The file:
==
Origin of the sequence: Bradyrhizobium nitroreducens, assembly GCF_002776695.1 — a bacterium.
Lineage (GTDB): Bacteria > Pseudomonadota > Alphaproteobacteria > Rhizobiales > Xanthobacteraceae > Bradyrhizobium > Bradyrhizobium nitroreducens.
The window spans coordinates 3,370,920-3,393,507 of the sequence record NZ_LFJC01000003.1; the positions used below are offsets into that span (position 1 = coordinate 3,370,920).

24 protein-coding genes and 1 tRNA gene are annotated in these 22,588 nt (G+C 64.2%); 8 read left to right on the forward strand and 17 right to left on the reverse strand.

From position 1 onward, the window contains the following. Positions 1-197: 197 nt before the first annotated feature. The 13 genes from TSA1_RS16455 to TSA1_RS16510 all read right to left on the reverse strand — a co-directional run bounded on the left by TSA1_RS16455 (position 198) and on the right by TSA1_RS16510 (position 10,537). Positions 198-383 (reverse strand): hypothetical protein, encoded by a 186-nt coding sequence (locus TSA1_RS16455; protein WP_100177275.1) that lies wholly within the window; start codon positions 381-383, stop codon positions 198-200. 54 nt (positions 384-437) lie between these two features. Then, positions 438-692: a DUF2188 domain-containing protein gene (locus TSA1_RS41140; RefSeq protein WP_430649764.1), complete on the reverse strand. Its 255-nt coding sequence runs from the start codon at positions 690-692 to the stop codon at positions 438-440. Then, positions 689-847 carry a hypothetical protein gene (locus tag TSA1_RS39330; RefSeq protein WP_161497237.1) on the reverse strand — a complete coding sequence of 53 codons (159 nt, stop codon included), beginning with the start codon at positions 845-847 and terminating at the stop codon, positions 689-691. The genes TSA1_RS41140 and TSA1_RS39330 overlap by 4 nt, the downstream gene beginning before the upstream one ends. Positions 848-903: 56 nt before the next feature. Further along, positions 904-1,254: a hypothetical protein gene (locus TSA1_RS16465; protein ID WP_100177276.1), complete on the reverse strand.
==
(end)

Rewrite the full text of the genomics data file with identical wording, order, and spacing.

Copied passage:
Origin of the sequence: Bradyrhizobium nitroreducens, assembly GCF_002776695.1 — a bacterium.
Lineage (GTDB): Bacteria > Pseudomonadota > Alphaproteobacteria > Rhizobiales > Xanthobacteraceae > Bradyrhizobium > Bradyrhizobium nitroreducens.
The window spans coordinates 3,370,920-3,393,507 of the sequence record NZ_LFJC01000003.1; the positions used below are offsets into that span (position 1 = coordinate 3,370,920).

24 protein-coding genes and 1 tRNA gene are annotated in these 22,588 nt (G+C 64.2%); 8 read left to right on the forward strand and 17 right to left on the reverse strand.

From position 1 onward, the window contains the following. Positions 1-197: 197 nt before the first annotated feature. The 13 genes from TSA1_RS16455 to TSA1_RS16510 all read right to left on the reverse strand — a co-directional run bounded on the left by TSA1_RS16455 (position 198) and on the right by TSA1_RS16510 (position 10,537). Positions 198-383 (reverse strand): hypothetical protein, encoded by a 186-nt coding sequence (locus TSA1_RS16455; protein WP_100177275.1) that lies wholly within the window; start codon positions 381-383, stop codon positions 198-200. 54 nt (positions 384-437) lie between these two features. Then, positions 438-692: a DUF2188 domain-containing protein gene (locus TSA1_RS41140; RefSeq protein WP_430649764.1), complete on the reverse strand. Its 255-nt coding sequence runs from the start codon at positions 690-692 to the stop codon at positions 438-440. Then, positions 689-847 carry a hypothetical protein gene (locus tag TSA1_RS39330; RefSeq protein WP_161497237.1) on the reverse strand — a complete coding sequence of 53 codons (159 nt, stop codon included), beginning with the start codon at positions 845-847 and terminating at the stop codon, positions 689-691. The genes TSA1_RS41140 and TSA1_RS39330 overlap by 4 nt, the downstream gene beginning before the upstream one ends. Positions 848-903: 56 nt before the next feature. Further along, positions 904-1,254: a hypothetical protein gene (locus TSA1_RS16465; protein ID WP_100177276.1), complete on the reverse strand.